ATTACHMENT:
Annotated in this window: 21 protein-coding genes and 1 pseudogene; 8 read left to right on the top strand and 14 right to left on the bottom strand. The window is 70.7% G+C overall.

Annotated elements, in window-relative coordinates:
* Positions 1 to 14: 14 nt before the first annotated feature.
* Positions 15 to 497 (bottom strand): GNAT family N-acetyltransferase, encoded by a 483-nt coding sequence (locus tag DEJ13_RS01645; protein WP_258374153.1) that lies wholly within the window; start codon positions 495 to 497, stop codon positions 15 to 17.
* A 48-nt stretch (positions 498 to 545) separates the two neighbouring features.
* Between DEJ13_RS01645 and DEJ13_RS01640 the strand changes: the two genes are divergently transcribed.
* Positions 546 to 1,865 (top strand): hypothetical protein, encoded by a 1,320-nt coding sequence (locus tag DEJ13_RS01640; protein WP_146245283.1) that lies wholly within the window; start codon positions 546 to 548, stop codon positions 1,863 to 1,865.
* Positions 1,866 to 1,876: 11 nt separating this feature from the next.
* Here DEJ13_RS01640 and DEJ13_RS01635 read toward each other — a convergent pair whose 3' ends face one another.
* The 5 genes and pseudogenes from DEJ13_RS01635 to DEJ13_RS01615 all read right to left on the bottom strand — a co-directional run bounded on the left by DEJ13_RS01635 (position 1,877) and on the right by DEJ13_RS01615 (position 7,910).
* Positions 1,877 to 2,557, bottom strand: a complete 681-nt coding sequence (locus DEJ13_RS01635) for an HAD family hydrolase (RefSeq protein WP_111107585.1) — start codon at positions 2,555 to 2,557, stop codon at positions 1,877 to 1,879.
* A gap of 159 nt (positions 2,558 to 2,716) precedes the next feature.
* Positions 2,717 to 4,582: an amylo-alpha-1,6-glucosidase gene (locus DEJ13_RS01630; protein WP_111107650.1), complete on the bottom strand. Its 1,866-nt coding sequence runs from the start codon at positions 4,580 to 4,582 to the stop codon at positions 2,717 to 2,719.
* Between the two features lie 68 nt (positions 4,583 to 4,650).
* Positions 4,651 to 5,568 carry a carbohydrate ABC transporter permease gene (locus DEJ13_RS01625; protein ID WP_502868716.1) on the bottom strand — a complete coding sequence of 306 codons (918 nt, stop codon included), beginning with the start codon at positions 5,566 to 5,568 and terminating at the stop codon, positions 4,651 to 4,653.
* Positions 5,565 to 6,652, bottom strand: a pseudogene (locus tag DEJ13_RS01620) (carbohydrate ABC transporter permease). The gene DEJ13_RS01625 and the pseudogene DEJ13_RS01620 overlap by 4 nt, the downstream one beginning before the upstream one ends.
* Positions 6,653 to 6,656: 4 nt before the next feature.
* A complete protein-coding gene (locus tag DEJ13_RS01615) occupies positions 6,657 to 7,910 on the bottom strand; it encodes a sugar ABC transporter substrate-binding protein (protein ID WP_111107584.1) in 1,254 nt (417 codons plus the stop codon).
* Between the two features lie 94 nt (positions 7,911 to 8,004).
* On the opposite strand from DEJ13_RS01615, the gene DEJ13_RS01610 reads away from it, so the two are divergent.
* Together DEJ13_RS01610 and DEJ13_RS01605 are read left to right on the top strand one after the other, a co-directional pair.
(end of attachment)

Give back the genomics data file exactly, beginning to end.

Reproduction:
Annotated in this window: 21 protein-coding genes and 1 pseudogene; 8 read left to right on the top strand and 14 right to left on the bottom strand. The window is 70.7% G+C overall.

Annotated elements, in window-relative coordinates:
* Positions 1 to 14: 14 nt before the first annotated feature.
* Positions 15 to 497 (bottom strand): GNAT family N-acetyltransferase, encoded by a 483-nt coding sequence (locus tag DEJ13_RS01645; protein WP_258374153.1) that lies wholly within the window; start codon positions 495 to 497, stop codon positions 15 to 17.
* A 48-nt stretch (positions 498 to 545) separates the two neighbouring features.
* Between DEJ13_RS01645 and DEJ13_RS01640 the strand changes: the two genes are divergently transcribed.
* Positions 546 to 1,865 (top strand): hypothetical protein, encoded by a 1,320-nt coding sequence (locus tag DEJ13_RS01640; protein WP_146245283.1) that lies wholly within the window; start codon positions 546 to 548, stop codon positions 1,863 to 1,865.
* Positions 1,866 to 1,876: 11 nt separating this feature from the next.
* Here DEJ13_RS01640 and DEJ13_RS01635 read toward each other — a convergent pair whose 3' ends face one another.
* The 5 genes and pseudogenes from DEJ13_RS01635 to DEJ13_RS01615 all read right to left on the bottom strand — a co-directional run bounded on the left by DEJ13_RS01635 (position 1,877) and on the right by DEJ13_RS01615 (position 7,910).
* Positions 1,877 to 2,557, bottom strand: a complete 681-nt coding sequence (locus DEJ13_RS01635) for an HAD family hydrolase (RefSeq protein WP_111107585.1) — start codon at positions 2,555 to 2,557, stop codon at positions 1,877 to 1,879.
* A gap of 159 nt (positions 2,558 to 2,716) precedes the next feature.
* Positions 2,717 to 4,582: an amylo-alpha-1,6-glucosidase gene (locus DEJ13_RS01630; protein WP_111107650.1), complete on the bottom strand. Its 1,866-nt coding sequence runs from the start codon at positions 4,580 to 4,582 to the stop codon at positions 2,717 to 2,719.
* Between the two features lie 68 nt (positions 4,583 to 4,650).
* Positions 4,651 to 5,568 carry a carbohydrate ABC transporter permease gene (locus DEJ13_RS01625; protein ID WP_502868716.1) on the bottom strand — a complete coding sequence of 306 codons (918 nt, stop codon included), beginning with the start codon at positions 5,566 to 5,568 and terminating at the stop codon, positions 4,651 to 4,653.
* Positions 5,565 to 6,652, bottom strand: a pseudogene (locus tag DEJ13_RS01620) (carbohydrate ABC transporter permease). The gene DEJ13_RS01625 and the pseudogene DEJ13_RS01620 overlap by 4 nt, the downstream one beginning before the upstream one ends.
* Positions 6,653 to 6,656: 4 nt before the next feature.
* A complete protein-coding gene (locus tag DEJ13_RS01615) occupies positions 6,657 to 7,910 on the bottom strand; it encodes a sugar ABC transporter substrate-binding protein (protein ID WP_111107584.1) in 1,254 nt (417 codons plus the stop codon).
* Between the two features lie 94 nt (positions 7,911 to 8,004).
* On the opposite strand from DEJ13_RS01615, the gene DEJ13_RS01610 reads away from it, so the two are divergent.
* Together DEJ13_RS01610 and DEJ13_RS01605 are read left to right on the top strand one after the other, a co-directional pair.